In early 1969 I helped organize a party that got me into so much trouble I’ve used it as a gauge for the rest of my life. How did it come about? The same way normally rational people get in unforeseen trouble: Life became too comfortable. Whether you’re reading academic records, scriptural accounts or even bardic oral tradition, one lesson humanity has had to learn over and over is that any time life gets too comfortable we get into mischief. Such self-inflicted shots in the foot can take many forms, but in my case my it wasn’t a golden calf, it my part in planning a beer bust at Jim Kluting’s house on the last night of February 1969.

As I have written elsewhere, my sophomore year in high school was much better than my freshman year and in some ways it was the most enjoyable of my entire high school experience. I was doing well in my studies, I was part of a tight circle of friends and involved in an after-hours judo program. There was a happy balance in my life – for example while it looked like Star Trek was going to be cancelled in the spring, the Beatles graced us with the White Album just after Christmas.

It was also just after the Christmas break2 we started planning a party. Looking around It seemed like everyone in the school was going out on weekends and getting tanked/smashed/blitzed/blotto/feeling no pain while we just shared Playboy party jokes at lunch time. Even I could see we were missing out on something, so we arranged our own “event” for the last Saturday in February – which took some careful coordination as our average age was fifteen and only a couple guys could drive. Through a bit of low-grade subterfuge and careful planning we ended up with three different sleepovers scheduled for the weekend; the sleepovers serving as marshalling areas for the party supplies which we would then amass at Jim Kluting’s house for the event.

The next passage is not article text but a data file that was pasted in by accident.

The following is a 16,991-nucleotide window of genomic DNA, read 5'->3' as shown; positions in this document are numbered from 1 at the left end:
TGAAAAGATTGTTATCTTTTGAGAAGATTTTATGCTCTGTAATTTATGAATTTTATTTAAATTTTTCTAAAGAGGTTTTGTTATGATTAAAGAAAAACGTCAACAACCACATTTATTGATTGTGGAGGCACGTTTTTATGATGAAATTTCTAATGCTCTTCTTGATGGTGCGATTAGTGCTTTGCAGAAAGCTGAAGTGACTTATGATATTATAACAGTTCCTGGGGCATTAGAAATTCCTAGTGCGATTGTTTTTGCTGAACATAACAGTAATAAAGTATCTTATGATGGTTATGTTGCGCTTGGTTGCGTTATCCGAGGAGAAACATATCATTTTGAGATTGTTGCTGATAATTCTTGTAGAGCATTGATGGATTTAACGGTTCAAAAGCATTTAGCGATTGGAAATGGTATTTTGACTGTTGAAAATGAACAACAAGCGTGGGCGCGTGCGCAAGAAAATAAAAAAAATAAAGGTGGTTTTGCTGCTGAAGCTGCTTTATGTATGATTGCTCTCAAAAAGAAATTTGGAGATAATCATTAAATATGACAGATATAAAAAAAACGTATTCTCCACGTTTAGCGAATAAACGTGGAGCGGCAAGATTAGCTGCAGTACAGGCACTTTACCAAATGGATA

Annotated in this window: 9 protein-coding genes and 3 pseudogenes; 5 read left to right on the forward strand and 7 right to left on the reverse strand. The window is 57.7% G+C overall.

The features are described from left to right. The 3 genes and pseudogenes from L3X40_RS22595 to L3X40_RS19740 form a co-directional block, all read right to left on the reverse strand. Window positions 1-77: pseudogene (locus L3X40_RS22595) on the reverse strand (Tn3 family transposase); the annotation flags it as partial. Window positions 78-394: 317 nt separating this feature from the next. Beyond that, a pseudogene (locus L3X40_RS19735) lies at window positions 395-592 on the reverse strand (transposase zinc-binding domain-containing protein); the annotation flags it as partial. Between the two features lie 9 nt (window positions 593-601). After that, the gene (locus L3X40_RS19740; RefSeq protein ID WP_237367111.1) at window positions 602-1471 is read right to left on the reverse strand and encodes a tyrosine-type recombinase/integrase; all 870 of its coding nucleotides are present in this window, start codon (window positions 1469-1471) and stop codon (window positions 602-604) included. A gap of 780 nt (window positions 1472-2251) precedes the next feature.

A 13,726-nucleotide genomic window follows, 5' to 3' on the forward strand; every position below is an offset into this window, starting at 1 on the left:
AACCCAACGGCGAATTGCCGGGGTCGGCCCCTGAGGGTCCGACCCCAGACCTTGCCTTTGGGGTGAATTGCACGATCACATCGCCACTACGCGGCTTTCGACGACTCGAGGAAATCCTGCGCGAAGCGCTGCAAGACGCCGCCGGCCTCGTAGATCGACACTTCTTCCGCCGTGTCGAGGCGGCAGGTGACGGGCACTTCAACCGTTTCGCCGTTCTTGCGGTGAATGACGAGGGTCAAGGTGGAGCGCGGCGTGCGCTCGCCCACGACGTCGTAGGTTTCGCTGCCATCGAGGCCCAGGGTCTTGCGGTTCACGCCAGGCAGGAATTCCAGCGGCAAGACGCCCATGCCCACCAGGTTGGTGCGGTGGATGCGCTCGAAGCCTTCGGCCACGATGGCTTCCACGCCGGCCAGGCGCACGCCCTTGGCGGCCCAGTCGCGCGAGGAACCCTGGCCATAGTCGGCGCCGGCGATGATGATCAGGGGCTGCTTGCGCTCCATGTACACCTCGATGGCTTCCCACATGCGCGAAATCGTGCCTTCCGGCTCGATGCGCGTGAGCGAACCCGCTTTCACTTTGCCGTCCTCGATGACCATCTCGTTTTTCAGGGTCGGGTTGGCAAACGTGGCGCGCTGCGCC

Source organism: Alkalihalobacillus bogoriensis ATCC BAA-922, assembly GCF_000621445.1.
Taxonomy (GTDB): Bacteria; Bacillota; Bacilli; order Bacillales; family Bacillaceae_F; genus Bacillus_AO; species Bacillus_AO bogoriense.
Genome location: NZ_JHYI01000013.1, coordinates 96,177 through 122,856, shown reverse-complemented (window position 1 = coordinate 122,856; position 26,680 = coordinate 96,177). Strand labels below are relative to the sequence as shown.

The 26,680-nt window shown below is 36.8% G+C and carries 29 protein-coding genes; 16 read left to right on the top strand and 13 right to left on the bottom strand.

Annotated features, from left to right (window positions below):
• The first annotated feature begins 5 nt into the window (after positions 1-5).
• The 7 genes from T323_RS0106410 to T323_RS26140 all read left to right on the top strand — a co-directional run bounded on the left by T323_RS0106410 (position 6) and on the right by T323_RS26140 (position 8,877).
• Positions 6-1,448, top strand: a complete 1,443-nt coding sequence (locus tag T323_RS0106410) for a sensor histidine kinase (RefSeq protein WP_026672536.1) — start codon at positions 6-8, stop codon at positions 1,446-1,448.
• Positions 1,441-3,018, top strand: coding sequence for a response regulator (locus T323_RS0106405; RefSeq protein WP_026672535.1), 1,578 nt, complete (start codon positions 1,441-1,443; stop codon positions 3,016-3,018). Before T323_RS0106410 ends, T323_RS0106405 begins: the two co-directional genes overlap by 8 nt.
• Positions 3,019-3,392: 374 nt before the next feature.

My base of operations would be Spike’s house where  we made liberal use of his father’s liquor cabinet in our preparation, carefully stowing the bottles in my old seventh grade book bag. Our friend Louie had somehow convinced his dad to drive him (and his beer) to the party but the white-hot rumor of all rumors involved the Holland sisters who were reportedly coming with beer of their own as well.

The weekend finally arrived, and the various teams started their preparations. I was a little concerned – Spike and I had jumped the gun by knocking back a beer apiece, but most of mine ended up on my coat and the alcohol that did make it into my system was apparently having no effect. I was beginning to wonder if the party was going to be as “off the hook” as we had hoped.

I started into an emotional yo-yo:

  • YO-YO UP: We got out of Spike’s house with the alcohol undetected.